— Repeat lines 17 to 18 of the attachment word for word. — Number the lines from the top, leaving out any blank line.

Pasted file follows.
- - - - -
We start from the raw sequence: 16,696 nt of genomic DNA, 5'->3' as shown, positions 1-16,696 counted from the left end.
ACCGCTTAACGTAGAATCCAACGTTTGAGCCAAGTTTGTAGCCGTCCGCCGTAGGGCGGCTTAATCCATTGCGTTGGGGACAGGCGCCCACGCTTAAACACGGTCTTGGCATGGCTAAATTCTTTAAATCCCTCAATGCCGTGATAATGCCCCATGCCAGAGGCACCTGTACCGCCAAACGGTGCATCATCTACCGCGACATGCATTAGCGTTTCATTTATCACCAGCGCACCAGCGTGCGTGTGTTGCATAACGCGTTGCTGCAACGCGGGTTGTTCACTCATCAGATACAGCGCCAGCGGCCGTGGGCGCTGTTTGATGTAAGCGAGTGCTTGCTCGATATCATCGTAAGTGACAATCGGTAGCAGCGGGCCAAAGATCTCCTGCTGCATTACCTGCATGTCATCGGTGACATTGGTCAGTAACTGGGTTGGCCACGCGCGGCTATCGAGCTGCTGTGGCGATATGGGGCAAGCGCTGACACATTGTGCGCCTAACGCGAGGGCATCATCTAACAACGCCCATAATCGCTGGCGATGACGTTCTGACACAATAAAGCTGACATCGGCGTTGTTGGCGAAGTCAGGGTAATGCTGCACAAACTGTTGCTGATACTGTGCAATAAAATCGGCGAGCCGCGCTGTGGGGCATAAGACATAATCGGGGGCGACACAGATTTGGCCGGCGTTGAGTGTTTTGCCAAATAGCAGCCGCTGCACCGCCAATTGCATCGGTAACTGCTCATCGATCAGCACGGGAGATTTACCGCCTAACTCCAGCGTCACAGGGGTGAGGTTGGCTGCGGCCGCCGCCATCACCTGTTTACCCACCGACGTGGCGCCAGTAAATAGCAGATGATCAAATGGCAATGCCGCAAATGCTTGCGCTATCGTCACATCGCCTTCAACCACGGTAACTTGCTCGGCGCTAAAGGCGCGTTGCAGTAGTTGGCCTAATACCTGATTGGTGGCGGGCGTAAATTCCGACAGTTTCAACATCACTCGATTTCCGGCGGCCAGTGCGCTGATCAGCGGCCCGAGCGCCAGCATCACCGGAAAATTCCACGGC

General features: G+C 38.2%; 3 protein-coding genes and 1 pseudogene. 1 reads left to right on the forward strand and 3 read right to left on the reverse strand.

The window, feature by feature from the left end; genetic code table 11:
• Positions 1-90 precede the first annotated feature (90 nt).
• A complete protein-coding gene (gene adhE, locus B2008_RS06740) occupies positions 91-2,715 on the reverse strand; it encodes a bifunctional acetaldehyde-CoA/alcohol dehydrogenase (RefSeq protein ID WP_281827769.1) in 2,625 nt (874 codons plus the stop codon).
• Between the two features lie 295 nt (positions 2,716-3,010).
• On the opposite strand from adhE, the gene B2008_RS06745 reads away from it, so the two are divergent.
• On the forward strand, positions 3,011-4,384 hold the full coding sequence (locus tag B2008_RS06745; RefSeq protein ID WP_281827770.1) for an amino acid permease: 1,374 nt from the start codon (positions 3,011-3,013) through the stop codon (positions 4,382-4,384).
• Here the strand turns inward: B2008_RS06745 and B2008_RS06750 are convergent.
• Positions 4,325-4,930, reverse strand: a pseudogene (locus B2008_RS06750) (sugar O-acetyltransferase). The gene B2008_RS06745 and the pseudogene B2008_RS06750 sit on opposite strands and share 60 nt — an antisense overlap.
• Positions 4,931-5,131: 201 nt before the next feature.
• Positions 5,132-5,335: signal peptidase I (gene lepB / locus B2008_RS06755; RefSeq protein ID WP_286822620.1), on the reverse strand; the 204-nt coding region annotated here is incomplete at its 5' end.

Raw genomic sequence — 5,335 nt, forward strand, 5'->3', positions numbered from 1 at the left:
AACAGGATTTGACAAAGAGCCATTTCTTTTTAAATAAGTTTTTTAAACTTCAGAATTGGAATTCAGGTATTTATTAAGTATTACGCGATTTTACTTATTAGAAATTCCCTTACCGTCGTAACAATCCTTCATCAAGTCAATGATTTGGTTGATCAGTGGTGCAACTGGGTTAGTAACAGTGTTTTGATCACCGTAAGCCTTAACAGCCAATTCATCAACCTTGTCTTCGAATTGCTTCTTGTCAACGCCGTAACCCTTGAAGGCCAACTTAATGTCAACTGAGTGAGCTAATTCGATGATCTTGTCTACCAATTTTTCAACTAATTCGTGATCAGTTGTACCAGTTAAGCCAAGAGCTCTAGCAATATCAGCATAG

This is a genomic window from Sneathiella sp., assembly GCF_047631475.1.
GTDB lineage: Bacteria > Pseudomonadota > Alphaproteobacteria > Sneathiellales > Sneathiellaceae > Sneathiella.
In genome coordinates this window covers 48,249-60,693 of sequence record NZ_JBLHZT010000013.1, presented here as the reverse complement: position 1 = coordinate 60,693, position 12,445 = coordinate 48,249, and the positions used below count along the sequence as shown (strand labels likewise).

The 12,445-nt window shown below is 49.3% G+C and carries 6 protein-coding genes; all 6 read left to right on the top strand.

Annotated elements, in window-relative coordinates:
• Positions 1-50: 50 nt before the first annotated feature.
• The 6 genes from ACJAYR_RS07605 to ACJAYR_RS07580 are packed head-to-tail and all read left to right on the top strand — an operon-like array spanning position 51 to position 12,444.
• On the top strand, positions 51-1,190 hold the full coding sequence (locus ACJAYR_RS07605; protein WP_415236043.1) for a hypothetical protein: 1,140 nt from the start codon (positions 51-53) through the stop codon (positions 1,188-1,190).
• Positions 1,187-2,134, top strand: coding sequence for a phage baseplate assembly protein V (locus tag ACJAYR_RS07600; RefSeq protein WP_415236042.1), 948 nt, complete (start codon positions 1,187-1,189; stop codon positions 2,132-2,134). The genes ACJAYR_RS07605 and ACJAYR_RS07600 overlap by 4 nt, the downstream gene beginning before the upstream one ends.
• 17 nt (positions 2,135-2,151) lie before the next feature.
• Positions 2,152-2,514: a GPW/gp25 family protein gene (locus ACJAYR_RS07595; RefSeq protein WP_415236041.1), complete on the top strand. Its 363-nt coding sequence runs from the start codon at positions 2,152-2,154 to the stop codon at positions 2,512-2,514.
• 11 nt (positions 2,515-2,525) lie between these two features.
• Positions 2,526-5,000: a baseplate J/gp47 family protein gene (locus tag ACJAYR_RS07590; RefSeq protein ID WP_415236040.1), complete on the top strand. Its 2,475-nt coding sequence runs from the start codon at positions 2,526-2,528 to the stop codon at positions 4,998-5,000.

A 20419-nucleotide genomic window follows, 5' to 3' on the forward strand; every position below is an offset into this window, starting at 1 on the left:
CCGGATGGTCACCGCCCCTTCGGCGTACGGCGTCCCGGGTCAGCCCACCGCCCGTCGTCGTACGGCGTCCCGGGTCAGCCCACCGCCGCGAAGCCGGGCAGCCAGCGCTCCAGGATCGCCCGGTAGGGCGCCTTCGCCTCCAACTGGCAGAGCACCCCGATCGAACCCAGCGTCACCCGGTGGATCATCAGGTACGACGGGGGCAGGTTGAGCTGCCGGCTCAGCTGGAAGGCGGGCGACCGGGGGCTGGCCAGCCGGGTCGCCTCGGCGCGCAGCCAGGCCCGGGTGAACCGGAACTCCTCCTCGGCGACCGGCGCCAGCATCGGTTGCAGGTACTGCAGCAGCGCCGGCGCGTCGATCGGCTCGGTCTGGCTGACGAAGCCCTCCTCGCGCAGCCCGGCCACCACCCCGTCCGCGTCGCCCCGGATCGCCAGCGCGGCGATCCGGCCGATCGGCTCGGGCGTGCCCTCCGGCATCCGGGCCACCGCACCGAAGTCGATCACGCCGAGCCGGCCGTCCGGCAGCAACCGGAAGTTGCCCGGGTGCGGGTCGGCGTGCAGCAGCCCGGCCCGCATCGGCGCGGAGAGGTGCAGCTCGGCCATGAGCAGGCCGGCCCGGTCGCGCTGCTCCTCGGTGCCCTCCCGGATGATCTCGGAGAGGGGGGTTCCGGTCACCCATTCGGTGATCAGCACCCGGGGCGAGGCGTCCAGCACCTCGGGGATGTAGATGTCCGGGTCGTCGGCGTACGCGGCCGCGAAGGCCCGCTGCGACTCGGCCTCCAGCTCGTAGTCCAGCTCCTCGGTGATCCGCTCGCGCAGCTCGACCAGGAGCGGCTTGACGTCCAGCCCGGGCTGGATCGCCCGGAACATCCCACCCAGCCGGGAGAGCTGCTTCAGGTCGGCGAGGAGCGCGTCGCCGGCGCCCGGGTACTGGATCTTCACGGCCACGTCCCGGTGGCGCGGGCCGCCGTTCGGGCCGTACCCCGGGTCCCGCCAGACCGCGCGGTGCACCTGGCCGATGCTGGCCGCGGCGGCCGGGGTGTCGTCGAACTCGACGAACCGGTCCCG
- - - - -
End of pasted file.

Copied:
GTDB lineage: Bacteria > Pseudomonadota > Alphaproteobacteria > Sneathiellales > Sneathiellaceae > Sneathiella.
In genome coordinates this window covers 48,249-60,693 of sequence record NZ_JBLHZT010000013.1, presented here as the reverse complement: position 1 = coordinate 60,693, position 12,445 = coordinate 48,249, and the positions used below count along the sequence as shown (strand labels likewise).